The brightness of the Gospel of forgiveness however makes no sense at all unless it is preached against the dark background of human sin. We need to be forgiven. According to the Bible we are all sinners both by nature and practice. ‘Surely there is not a righteous man on earth who does good and never sins’ (Ecclesiastes 7:20). The Shorter Catechism defines sin as ‘any want of conformity unto or transgression of the law of God’ (Q. 14). It is when we are enabled to realise that sin is ultimately against Almighty God Himself that we realise both the seriousness and eternal consequences of sin. Sin put us in God’s debt. Sin renders us liable to God’s punishment. Sin, in being rebellion against God, robs Him of His honour and robs us of the fellowship with Him which is our chief end and true joy …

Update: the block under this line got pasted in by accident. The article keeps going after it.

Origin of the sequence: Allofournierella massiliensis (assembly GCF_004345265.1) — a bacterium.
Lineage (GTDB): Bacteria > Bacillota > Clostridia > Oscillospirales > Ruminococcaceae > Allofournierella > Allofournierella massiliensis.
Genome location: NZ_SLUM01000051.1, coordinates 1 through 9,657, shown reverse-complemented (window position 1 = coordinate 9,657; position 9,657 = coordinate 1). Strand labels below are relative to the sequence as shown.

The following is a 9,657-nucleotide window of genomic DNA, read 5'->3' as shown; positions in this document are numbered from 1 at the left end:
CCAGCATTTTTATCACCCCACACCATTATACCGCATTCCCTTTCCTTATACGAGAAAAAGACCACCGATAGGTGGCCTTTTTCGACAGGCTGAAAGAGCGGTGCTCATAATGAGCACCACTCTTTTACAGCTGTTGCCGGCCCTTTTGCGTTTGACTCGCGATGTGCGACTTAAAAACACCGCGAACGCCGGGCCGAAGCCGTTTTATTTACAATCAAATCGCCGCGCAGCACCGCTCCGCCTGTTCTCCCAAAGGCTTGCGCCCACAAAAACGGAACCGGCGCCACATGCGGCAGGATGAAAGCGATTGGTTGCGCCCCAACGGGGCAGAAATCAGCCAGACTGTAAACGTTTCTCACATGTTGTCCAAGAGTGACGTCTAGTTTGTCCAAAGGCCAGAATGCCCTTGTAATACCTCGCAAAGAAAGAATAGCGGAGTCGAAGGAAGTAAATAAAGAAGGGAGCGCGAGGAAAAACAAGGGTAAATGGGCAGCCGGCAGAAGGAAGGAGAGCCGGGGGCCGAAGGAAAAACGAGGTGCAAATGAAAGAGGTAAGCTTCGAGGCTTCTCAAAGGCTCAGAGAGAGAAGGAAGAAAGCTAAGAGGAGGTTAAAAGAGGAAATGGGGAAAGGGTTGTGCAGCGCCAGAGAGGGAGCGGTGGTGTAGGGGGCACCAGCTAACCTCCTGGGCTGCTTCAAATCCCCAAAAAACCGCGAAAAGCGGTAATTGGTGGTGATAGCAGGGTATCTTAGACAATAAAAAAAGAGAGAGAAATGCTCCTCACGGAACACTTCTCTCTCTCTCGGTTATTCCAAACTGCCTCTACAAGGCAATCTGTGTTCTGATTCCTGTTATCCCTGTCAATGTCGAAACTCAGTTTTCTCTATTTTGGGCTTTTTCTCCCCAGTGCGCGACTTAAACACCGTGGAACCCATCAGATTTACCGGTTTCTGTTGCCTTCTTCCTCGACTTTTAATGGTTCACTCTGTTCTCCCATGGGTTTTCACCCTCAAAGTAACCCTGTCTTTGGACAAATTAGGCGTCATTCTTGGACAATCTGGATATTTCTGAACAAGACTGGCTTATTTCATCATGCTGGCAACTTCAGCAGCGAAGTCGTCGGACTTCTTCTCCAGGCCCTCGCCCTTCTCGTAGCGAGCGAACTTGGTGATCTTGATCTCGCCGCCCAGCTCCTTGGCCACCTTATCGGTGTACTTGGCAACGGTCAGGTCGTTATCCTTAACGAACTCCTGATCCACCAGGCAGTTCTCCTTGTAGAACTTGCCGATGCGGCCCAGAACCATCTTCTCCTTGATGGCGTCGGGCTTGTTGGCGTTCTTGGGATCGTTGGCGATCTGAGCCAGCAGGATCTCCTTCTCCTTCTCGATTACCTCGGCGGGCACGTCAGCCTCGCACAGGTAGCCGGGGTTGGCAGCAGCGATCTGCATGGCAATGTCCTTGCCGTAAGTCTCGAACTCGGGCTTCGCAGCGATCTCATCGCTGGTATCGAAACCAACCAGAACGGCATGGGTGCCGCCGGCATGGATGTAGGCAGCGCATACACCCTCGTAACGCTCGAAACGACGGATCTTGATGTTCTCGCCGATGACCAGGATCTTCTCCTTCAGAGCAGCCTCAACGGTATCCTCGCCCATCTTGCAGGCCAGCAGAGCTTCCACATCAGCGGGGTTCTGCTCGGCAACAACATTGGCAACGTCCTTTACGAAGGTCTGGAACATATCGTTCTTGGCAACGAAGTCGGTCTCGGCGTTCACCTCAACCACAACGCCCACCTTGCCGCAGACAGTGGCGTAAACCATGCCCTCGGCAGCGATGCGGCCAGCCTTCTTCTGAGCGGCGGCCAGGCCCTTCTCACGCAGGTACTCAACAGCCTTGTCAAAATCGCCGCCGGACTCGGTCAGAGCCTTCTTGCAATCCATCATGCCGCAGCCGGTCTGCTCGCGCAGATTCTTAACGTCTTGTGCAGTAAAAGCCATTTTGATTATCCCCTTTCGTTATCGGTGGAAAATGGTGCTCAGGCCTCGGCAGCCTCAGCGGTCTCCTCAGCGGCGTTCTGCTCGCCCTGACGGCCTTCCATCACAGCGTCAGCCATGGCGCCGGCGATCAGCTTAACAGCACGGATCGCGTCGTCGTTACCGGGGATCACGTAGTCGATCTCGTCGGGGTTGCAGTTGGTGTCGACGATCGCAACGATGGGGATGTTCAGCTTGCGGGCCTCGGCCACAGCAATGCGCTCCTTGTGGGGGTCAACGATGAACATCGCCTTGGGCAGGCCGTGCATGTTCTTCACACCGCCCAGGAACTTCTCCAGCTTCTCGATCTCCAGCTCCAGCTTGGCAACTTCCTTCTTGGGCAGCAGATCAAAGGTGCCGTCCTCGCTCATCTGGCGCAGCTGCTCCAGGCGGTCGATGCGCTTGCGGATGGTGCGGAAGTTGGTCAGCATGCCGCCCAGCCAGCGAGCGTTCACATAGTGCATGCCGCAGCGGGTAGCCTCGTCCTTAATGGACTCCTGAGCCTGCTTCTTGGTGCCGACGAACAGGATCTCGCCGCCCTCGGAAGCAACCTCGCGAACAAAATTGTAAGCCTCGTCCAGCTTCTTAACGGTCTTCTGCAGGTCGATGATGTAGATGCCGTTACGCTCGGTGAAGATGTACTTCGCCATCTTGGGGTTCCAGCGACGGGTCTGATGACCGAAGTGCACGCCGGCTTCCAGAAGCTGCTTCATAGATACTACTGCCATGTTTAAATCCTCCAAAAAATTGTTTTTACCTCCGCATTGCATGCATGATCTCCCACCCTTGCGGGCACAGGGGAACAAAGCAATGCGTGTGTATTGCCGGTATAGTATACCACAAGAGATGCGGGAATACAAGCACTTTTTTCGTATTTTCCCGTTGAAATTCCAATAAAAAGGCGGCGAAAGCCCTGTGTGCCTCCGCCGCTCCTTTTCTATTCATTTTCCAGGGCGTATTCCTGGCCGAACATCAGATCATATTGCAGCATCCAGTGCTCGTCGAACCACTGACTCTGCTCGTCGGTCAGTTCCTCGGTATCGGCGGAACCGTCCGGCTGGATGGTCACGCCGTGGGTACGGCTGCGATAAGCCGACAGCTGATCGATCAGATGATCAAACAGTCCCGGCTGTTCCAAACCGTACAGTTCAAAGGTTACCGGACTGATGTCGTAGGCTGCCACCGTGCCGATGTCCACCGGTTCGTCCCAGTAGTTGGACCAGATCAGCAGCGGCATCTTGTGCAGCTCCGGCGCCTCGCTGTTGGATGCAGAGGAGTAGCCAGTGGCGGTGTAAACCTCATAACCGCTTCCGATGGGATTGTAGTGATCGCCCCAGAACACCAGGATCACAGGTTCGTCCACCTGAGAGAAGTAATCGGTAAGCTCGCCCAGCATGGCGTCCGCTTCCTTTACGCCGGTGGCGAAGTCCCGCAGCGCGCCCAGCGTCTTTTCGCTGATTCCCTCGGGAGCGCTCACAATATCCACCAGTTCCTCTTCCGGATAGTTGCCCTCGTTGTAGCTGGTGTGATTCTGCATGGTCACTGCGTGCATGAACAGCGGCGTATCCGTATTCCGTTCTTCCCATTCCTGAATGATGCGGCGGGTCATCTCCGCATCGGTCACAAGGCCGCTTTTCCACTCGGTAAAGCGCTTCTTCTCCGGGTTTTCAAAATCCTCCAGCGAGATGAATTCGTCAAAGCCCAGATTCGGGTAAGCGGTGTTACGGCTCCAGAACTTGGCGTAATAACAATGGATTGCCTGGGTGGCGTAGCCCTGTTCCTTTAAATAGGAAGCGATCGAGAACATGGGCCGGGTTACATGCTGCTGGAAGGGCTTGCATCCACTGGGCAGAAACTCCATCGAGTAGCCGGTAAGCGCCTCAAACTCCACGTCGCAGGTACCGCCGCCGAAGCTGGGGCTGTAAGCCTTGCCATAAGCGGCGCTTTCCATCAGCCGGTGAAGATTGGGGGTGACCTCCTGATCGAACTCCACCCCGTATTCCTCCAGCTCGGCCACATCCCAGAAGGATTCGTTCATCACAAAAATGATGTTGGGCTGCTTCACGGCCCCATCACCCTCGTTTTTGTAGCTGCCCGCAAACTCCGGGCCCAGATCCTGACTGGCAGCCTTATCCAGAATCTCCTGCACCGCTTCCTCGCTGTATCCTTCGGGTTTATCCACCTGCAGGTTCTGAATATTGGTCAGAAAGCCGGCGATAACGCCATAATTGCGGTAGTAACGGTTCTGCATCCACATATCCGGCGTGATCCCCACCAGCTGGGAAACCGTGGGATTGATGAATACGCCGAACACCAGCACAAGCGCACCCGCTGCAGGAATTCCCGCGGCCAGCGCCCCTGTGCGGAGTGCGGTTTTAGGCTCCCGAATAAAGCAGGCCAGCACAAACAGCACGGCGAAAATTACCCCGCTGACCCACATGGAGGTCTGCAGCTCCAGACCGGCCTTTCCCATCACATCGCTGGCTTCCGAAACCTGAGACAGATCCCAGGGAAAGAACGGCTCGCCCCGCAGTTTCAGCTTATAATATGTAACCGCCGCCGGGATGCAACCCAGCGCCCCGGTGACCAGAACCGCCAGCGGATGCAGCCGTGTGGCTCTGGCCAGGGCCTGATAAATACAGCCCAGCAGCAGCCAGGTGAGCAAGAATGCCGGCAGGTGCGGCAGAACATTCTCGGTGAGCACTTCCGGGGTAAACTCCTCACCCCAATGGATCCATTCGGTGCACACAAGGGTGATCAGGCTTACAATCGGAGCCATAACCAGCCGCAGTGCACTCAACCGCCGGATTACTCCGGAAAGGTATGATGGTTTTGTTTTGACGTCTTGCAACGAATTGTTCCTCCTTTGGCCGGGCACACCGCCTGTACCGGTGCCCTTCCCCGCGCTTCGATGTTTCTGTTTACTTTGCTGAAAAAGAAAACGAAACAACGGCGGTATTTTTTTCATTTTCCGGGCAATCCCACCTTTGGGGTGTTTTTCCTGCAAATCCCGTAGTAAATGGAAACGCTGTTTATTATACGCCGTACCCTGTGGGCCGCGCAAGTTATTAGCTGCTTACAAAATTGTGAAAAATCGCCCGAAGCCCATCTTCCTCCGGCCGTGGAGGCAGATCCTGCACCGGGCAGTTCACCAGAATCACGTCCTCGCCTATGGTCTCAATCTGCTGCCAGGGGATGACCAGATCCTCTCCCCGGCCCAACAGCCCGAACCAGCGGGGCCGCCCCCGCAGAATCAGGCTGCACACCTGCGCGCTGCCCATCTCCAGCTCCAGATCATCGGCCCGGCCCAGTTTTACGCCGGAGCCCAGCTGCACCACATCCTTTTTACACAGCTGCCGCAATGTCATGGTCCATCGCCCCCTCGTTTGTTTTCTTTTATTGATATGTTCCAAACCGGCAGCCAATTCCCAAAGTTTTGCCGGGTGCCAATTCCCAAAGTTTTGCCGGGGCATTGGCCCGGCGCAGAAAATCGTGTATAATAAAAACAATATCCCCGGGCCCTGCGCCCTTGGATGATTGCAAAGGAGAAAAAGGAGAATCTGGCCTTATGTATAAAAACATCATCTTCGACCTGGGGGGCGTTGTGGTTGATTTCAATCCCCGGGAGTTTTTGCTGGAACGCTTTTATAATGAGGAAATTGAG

The Good News of the Gospel however proclaims that there is forgiveness for all who put their faith in the crucified Saviour. His first words at Calvary were ‘Father, forgive …’ It is precisely because Jesus died in the sinner’s place at Calvary that Almighty God is able to forgive our sins. He is able to forgive us our sins because Jesus bore them there on the cross. 1 Peter 2:24 states ‘He Himself bore our sins in His body on the tree.’ He was punished by God for our sins so that by believing in Him we may know the pardon of God for our sins. On Calvary, He was condemned so we might be acquitted. He suffered the wrath of God for our sins so that we might be saved from the wrath of God for our sins. Jesus – the sinless, son of God – died, not for His own sins, but for the sins of others. His death was substitutionary. His death was propitiatory. ‘Christ died for our sins …’ (1 Corinthians 15:3). ‘Who was put to death for our trespasses’ (Romans 4:25). Some 700 years BC, Isaiah the prophet gave a detailed prophecy concerning the death of Christ at Calvary. He concludes this by saying that Christ  both ‘bore the sin of many and made intercession for the transgressors’ (Isaiah 53:12). The prophecy was most wonderfully fulfilled. Christ did indeed die for the sins of others at Calvary. And Christ did indeed make intercession for sinners at Calvary, when He prayed ‘Father, forgive them …’